Apr 172015
 April 17, 2015

irs marijuana taxes 280eU.S. Representative Earl Blumenauer (D-OR) and Senator Ron Wyden (D-OR) have introduced the Small Business Tax Equity Act of 2015 in both the House and the Senate. The bills, which have bipartisan co-sponsors and have been endorsed by the National Cannabis Industry Association (NCIA), Americans for Tax Reform, and other advocacy groups, would end the punishing and unfair taxation levels legal cannabis businesses face because of Section 280E of the federal tax code.

“The small businesses that make up the legal cannabis industry are working overtime to be responsible, contributing members of their communities,” said Aaron Smith, executive director of NCIA. “So it’s particularly outrageous that when they try to do the right thing by paying their federal taxes, they end up penalized with double and triple tax rates.”

The 280E provision was added to the tax code in the 1980s after a convicted cocaine trafficker asserted his right to deduct business expenses from his federal tax filings. The provision was never intended to penalize cannabis businesses operating legally and in compliance state law. However, because it applies to the sale of Schedule I and Schedule II substances under the Controlled Substances Act, cannabis cultivators and dispensaries are prohibited from deducting the common expenses every other legitimate business can deduct, including rent, payroll, and state excise taxes. The result is effective tax rates that can range from 50 to 85%, absolutely crippling for a small business.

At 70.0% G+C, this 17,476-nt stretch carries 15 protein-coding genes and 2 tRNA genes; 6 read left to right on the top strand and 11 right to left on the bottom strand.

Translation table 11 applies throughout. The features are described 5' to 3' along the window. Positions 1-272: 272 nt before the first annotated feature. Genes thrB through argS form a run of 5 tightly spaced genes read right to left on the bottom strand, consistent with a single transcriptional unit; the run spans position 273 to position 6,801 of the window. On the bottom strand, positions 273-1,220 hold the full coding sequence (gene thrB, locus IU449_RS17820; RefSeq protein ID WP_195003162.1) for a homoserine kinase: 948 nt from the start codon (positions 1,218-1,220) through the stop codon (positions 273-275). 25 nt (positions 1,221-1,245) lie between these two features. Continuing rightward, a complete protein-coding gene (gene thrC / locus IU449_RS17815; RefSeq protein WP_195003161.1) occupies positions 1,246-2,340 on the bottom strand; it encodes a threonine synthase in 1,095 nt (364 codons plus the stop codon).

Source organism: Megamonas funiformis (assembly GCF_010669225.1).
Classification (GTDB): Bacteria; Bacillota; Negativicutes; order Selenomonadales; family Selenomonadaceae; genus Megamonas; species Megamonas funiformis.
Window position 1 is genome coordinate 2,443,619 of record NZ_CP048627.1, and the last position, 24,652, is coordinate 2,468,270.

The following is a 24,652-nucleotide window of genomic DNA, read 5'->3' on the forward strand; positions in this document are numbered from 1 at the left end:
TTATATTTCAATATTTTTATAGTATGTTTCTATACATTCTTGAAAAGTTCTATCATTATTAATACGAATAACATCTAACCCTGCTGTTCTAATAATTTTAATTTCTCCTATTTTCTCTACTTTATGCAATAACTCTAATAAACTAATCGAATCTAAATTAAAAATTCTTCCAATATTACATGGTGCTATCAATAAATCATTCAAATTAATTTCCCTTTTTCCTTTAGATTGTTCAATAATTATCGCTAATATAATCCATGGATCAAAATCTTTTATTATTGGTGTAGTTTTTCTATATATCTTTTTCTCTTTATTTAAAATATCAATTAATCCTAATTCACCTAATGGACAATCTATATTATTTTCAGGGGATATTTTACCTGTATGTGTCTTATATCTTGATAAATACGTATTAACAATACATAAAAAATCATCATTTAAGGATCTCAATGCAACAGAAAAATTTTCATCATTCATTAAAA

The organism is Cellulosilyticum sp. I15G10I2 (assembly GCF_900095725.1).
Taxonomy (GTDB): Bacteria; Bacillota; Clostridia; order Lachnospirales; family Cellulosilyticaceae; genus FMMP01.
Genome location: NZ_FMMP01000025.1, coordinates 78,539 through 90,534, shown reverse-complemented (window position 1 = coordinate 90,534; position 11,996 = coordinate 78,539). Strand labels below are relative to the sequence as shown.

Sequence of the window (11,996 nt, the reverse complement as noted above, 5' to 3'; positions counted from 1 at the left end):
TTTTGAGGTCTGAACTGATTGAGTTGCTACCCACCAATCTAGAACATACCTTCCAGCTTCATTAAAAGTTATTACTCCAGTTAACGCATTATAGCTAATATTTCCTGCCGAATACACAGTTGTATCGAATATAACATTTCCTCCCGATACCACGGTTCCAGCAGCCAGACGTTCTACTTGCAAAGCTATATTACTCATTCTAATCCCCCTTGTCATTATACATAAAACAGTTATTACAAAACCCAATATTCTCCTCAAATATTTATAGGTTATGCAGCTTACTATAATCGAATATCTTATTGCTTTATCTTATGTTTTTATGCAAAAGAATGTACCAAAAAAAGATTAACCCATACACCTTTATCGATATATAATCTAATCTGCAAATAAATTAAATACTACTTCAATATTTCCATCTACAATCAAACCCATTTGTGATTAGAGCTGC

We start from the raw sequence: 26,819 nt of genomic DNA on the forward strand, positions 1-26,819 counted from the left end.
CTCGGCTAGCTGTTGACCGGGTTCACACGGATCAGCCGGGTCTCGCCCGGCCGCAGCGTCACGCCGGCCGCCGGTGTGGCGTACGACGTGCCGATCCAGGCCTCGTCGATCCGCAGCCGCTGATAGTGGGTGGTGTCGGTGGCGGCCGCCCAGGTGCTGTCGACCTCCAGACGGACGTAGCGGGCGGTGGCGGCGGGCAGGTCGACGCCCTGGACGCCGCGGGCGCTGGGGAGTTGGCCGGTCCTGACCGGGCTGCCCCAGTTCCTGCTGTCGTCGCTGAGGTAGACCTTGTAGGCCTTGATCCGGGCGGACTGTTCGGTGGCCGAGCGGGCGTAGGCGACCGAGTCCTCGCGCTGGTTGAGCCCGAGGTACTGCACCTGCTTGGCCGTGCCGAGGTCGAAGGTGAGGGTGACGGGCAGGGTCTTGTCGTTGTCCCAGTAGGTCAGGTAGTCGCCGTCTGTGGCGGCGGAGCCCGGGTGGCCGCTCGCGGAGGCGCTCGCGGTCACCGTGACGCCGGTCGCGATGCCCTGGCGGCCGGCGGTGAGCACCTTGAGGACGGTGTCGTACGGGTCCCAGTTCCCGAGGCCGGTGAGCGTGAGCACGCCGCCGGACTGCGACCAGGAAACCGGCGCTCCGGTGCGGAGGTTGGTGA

NCIA released a white paper today providing real-world examples of how 280E harms small businesses across the country.

“Instead of being able to create more jobs, increase salaries, or add benefits for their employees, these businesses are being forced to send more than two-thirds of their profits straight to the federal government,” said Smith.

The Small Business Tax Equity Act - S. 987 and H.R. 1855 - would create an exception to Section 280E which would allow legal cannabis businesses in compliance with state law to take normal business expense deductions like any other legal business. S. 987 has been co-sponsored by Sen. Jeff Merkley (D-OR) and Sen. Michael Bennet (D-CO). H.R. 1855 has been co-sponsored by Reps. Dana Rohrabacher (R-CA), Adam Smith (D-WA), Richard Hanna (R-NY), Jared Polis (D-CO), and Don Young (R-AK).

“Rep. Blumenauer, Sen. Wyden, and their co-sponsors are standing up for fairness and support for small business – something everyone should applaud,” said Smith. “We certainly do.”

On April 28-30, dozens of cannabis industry professionals will travel to Washington, D.C., for NCIA’s annual Member Lobby Days. During an all-day symposium on April 28, cannabis policy experts will discuss the state of federal marijuana policy and train attendees on effective lobbying. The symposium will also feature a fireside chat with Rep. Blumenauer and Americans for Tax Reform President Grover Norquist, who will both discuss their support for 280E reform.

On April 29 and 30, in meetings with members of Congress and their staffs, cannabis business owners will share how federal policies like 280E and a lack of access to banking hurt their ability to build a responsible, legitimate industry and contribute to their local economies.

Source: National Cannabis Industry Association

 

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  One Response to “Federal Politicians Stand Up For Tax Fairness In The Marijuana Industry”

  1.  

    since 280e mentions schedule 1 and 2, even if the CARERS bill passes, these businesses will still have a hard time if no tax reform passes.

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